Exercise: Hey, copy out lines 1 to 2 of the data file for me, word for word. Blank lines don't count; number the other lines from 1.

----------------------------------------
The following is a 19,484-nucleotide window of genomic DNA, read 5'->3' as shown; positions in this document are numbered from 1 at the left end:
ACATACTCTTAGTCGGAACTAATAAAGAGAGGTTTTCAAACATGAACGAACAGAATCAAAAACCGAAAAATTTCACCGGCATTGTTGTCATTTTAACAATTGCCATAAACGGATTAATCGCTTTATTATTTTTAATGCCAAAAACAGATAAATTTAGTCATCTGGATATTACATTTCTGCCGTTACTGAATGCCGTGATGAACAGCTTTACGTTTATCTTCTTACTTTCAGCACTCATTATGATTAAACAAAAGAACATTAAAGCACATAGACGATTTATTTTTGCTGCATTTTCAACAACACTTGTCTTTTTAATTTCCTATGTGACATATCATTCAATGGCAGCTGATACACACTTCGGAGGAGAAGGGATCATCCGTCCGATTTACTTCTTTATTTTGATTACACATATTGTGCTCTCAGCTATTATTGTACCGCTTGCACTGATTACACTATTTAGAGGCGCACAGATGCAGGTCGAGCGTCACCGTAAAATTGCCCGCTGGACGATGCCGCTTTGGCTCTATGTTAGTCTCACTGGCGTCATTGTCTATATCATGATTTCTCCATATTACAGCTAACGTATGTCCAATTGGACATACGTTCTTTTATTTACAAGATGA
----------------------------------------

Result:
The following is a 19,484-nucleotide window of genomic DNA, read 5'->3' as shown; positions in this document are numbered from 1 at the left end:
ACATACTCTTAGTCGGAACTAATAAAGAGAGGTTTTCAAACATGAACGAACAGAATCAAAAACCGAAAAATTTCACCGGCATTGTTGTCATTTTAACAATTGCCATAAACGGATTAATCGCTTTATTATTTTTAATGCCAAAAACAGATAAATTTAGTCATCTGGATATTACATTTCTGCCGTTACTGAATGCCGTGATGAACAGCTTTACGTTTATCTTCTTACTTTCAGCACTCATTATGATTAAACAAAAGAACATTAAAGCACATAGACGATTTATTTTTGCTGCATTTTCAACAACACTTGTCTTTTTAATTTCCTATGTGACATATCATTCAATGGCAGCTGATACACACTTCGGAGGAGAAGGGATCATCCGTCCGATTTACTTCTTTATTTTGATTACACATATTGTGCTCTCAGCTATTATTGTACCGCTTGCACTGATTACACTATTTAGAGGCGCACAGATGCAGGTCGAGCGTCACCGTAAAATTGCCCGCTGGACGATGCCGCTTTGGCTCTATGTTAGTCTCACTGGCGTCATTGTCTATATCATGATTTCTCCATATTACAGCTAACGTATGTCCAATTGGACATACGTTCTTTTATTTACAAGATGA